For Gibraltar this is a two-fold issue. Gibraltarians, as European Citizens, must be allowed to vote on their future in Europe. Withdrawal would have important negative economic implications for Gibraltar.

Gibraltar’s successful business model has taken the best part of the past forty years to develop as Gibraltarians have matured into their role in Europe. In an address to the Fabian Society in London in April Gibraltar’s Chief Minister, Fabian Picardo, stated: “Our success in tourism, bunkering, telecoms, financial services and gaming as well as the many other sectors of our economic activity depends on our membership of the EU giving us unimpeded access to the Single Market in services and free movement of people and capital.” He added: “Now would be the wrong to time to change one of the few successful economic models in Southern Europe.”

The prospect of Gibraltar’s economy being destroyed by the UK’s withdrawal from the EU, via a referendum in which Gibraltarians as British and European Citizens had no say, would be disastrous for Gibraltar and disastrous for our concept of democracy. It is the duty of the Conservative-led Government and the Conservative Party to ensure that does not happen.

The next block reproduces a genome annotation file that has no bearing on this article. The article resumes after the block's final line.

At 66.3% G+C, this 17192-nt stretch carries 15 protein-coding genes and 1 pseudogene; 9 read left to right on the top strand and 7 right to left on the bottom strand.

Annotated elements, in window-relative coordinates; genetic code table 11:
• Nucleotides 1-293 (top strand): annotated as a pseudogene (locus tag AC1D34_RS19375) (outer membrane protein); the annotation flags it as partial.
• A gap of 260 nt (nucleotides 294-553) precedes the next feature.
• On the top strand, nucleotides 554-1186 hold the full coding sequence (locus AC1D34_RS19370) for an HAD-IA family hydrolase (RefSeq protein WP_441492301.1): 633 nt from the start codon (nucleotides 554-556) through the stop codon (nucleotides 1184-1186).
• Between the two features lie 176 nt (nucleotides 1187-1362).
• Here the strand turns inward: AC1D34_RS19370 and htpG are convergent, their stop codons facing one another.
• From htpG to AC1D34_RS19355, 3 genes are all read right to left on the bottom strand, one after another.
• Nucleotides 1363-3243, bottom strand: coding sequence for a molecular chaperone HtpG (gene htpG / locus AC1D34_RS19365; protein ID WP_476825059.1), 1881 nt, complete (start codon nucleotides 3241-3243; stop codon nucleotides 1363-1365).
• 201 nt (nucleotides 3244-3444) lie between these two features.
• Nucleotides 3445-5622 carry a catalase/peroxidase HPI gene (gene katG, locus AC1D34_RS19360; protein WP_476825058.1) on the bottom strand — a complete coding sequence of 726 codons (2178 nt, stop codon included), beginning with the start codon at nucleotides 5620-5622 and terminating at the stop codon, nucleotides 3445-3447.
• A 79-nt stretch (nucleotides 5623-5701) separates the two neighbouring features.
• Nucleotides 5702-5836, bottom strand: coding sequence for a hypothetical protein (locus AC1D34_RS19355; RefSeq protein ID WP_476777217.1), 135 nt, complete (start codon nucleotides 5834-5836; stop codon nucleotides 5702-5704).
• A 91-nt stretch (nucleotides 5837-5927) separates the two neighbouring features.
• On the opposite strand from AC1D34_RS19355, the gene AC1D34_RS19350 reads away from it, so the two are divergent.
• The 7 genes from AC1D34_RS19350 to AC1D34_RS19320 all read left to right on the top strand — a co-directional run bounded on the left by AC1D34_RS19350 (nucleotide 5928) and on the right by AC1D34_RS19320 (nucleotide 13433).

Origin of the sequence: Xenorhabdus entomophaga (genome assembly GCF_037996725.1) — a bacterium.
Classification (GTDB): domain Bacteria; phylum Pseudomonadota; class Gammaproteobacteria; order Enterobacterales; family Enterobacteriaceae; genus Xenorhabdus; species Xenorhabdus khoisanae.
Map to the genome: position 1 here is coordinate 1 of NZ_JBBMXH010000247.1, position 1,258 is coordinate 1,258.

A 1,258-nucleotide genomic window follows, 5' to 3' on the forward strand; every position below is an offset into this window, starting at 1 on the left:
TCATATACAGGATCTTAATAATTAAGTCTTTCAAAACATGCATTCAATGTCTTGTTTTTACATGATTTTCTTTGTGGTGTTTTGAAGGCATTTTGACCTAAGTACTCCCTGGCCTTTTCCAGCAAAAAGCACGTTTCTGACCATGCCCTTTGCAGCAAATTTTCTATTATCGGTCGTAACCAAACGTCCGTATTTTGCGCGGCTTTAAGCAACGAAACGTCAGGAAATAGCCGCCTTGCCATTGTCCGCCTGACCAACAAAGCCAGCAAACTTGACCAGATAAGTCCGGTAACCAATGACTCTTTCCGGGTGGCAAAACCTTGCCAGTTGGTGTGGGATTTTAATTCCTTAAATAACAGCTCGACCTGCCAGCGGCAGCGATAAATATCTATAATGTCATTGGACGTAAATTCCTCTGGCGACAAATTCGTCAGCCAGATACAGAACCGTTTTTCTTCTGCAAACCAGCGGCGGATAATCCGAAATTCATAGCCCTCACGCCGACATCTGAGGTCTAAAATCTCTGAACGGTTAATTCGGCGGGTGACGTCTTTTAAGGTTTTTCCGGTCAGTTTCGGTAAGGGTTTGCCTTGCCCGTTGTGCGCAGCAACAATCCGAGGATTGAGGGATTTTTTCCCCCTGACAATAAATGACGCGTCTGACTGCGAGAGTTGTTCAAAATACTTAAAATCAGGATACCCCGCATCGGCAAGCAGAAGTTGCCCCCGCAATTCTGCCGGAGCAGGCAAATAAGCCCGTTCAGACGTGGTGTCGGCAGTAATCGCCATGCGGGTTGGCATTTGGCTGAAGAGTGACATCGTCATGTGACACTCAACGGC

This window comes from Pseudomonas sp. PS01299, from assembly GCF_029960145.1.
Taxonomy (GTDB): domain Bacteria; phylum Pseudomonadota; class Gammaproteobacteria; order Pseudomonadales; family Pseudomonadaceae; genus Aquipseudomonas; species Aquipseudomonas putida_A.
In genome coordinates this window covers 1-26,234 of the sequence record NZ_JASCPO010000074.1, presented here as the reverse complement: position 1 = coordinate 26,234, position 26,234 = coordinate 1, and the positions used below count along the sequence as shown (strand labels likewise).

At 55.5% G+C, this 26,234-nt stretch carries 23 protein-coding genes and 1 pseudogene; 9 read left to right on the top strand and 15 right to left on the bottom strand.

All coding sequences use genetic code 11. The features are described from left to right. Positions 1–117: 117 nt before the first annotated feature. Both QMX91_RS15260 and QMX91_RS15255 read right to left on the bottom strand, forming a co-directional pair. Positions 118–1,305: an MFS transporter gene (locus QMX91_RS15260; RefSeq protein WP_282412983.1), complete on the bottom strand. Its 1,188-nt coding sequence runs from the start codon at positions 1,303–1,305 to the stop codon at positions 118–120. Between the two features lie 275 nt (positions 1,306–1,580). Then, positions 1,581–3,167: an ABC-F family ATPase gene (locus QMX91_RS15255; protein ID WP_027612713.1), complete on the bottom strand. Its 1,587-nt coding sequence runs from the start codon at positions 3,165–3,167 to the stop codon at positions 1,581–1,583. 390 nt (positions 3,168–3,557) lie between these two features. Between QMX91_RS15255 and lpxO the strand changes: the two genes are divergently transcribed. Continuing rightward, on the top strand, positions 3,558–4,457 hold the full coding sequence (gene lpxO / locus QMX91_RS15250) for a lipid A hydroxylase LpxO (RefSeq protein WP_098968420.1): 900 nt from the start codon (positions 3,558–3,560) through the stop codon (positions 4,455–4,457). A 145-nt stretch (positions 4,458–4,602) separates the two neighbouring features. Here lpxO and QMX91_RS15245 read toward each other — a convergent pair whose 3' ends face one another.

Friday, September 13, 2013


One of the declared aims of setting up the Cervantes Institute in Gibraltar was to teach Gibraltarians how to speak Spanish. True, the majority of Gibraltarians speak Spanish already, and Llanito, and English, but the Castellano heard on Main Street is not the same as they speak in Madrid’s Puerta del Sol.

So the logic in Madrid was and I guess still is if Gibraltar Español is one day to become a reality then it would help if Gibraltarians could speak the language properly. I know not whether the ability of Gibraltarians to speak the King’s Spanish is better now than when the institute was opened but by all accounts its Spanish classes are very busy indeed.

Ironically leading Spanish politicians have been ridiculed over recent years for not being able to speak English. The media have labelled recent Spanish Prime Ministers as being an embarrassment to the nation because when they appear before international forums, such as in Davos, they cannot communicate in the language of business: English. Hence you have a Spanish leader having to be accompanied by his translator so he knows what everybody else is saying. Indeed Zapatero was blasted for avoiding international gatherings in favour of Moratinos because of his poor language skills.